Query 2

`SELECT`
`      [Measures].[Episode Count] ON COLUMNS`
`    , [Date].[Date Hierarchy].[Calendar Month].[1989-01].lead(-3) ON ROWS`
`FROM [Borg]`
`WHERE [Series].[Series Name].[Star Trek: The Next Generation]`

Result 2

Instead of travelling 3 [Calendar Month] members forward, we travel 3 members backward.  I’m totally still giggling about the Leonard Nimoy thing.

### LAG()

The LAG() function also takes two inputs. As a matter of fact, the only real difference between LEAD() and LAG() is the direction they travel along ordered hierarchies. While LEAD() travels forward with positive index values, LAG() travels backward with positive index values. And just like LEAD(), passing negative index values to LAG() causes it to change direction.

So, we can start at January 12th, 2011, as in Image 3, and apply the LAG() function with an index of 2.

`[Date].[Date Hierarchy].[Full Date].[2011-01-12].lag(2)`

Image 3

This takes us back 2 [Full Date] members along the hierarchy and we end up at the member for January 10th, 2011 as shown in Image 4.

`[Date].[Date Hierarchy].[Full Date].[2011-01-10]`

Image 4

To the Borg cube.

Query 3 starts at the [Calendar Month] member for January of 1989 and uses the LAG() function with an index of 1 to go back 1 month.

Query 3

`SELECT`
`      [Measures].[Episode Count] ON COLUMNS`
`    , [Date].[Date Hierarchy].[Calendar Month].[1989-01].lag(1) ON ROWS`
`FROM [Borg]`
`WHERE [Series].[Series Name].[Star Trek: The Next Generation]`

Result 3

Travelling one month back from January of 1989 takes us back to December of 1988.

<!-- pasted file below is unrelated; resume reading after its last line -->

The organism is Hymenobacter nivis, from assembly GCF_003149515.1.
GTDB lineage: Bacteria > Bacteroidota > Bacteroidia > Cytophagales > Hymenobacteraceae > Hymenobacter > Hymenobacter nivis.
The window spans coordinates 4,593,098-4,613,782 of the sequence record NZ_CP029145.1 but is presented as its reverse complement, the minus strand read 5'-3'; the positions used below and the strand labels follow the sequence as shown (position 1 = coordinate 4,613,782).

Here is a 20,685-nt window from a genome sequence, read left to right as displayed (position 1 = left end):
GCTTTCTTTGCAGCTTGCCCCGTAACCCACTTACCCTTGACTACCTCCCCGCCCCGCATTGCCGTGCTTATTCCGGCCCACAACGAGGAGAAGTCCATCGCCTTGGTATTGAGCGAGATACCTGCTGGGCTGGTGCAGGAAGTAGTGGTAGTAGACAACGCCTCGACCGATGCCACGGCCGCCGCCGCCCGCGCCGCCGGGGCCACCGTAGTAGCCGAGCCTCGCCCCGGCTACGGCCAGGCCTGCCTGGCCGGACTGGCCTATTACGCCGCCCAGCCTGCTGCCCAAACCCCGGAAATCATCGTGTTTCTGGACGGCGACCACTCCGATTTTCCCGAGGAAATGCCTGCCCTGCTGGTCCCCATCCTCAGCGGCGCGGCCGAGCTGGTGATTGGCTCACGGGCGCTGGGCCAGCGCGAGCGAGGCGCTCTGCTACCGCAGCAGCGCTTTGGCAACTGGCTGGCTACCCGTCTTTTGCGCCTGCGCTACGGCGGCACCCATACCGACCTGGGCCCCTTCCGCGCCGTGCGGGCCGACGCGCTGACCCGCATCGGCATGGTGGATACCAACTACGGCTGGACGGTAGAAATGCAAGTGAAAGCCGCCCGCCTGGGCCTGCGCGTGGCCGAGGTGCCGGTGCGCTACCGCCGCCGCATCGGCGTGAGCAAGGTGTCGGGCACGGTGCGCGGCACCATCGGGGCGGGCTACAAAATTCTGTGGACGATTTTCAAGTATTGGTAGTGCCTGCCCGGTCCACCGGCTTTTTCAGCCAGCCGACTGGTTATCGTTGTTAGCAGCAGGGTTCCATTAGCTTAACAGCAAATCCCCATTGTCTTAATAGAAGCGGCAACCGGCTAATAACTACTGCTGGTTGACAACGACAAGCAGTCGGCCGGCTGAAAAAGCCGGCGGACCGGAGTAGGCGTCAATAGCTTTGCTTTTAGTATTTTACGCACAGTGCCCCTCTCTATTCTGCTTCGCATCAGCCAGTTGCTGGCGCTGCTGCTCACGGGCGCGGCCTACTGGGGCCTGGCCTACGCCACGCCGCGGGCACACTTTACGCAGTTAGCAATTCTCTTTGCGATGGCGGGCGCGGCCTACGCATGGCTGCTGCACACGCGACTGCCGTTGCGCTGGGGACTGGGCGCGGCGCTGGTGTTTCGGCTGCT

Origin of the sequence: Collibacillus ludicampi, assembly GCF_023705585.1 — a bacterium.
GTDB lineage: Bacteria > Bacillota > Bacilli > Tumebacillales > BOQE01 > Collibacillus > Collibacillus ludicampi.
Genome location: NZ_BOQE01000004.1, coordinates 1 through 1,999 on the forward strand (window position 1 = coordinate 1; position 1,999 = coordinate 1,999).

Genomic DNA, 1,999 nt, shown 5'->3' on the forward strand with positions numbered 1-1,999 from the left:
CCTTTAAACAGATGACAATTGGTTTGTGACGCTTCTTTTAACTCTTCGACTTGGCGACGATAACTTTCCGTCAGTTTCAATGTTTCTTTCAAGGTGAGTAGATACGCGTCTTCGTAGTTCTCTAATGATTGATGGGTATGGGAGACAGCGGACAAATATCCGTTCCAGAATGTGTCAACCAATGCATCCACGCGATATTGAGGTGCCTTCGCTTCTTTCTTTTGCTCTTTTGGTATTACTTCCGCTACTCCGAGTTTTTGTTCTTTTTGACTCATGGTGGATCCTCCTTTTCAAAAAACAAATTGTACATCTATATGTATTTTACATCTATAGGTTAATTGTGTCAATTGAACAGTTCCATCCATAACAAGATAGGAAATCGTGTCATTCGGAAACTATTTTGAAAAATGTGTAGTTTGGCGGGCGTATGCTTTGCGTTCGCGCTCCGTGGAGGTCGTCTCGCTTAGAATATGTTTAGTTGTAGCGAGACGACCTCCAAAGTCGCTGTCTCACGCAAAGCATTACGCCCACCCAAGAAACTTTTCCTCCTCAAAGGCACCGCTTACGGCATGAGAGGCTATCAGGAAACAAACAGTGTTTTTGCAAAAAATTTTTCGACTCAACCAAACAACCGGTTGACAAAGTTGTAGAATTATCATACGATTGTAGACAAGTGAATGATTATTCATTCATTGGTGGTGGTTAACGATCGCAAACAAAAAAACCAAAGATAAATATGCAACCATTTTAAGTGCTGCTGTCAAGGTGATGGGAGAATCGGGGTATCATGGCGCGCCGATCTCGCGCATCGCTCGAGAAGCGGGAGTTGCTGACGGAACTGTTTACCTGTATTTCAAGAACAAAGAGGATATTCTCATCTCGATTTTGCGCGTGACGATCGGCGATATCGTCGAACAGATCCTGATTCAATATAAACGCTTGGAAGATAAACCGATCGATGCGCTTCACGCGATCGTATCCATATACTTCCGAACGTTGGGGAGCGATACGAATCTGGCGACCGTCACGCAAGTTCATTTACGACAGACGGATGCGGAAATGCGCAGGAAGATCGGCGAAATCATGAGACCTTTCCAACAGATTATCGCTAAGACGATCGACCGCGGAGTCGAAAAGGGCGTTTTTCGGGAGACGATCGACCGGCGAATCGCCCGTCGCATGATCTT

Just like we did with LEAD(), in Query 4 we pass a negative value as the index and travel in the opposite direction, this time going forward in time with the LAG() function.

Query 4

`SELECT`
`      [Measures].[Episode Count] ON COLUMNS`
`    , [Date].[Date Hierarchy].[Calendar Month].[1989-01].lag(-1) ON ROWS`
`FROM [Borg]`
`WHERE [Series].[Series Name].[Star Trek: The Next Generation]`

Result 4

That takes us one [Calendar Month] member forward to February of 1989.

These two simple functions, LEAD() and LAG(), provide solid ways of navigating back and forth within the levels of ordered hierarchies. And because each one can travel in both directions, it allows for you to dynamically change direction as needed based on other criteria in the query. I urge you to play with these functions on your own.

Next time, we get a little more advanced with the ParallelPeriod() function.

Pingback from Intro To MDX Decathlon–Introduction | Mark V SQL
Time September 24, 2012 at 1:38 pm

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Comment from Richard Armstrong-Finnerty
Time February 16, 2018 at 4:05 pm

Mark – thanks for creating this series of MDX articles. It’s really improved my knowledge of MDX querying, and I like the Star Trek references, too.
Cheers.

Comment from Mark V
Time March 2, 2018 at 2:23 pm

Thanks, Richard. Much appreciated. I had a great time putting it together.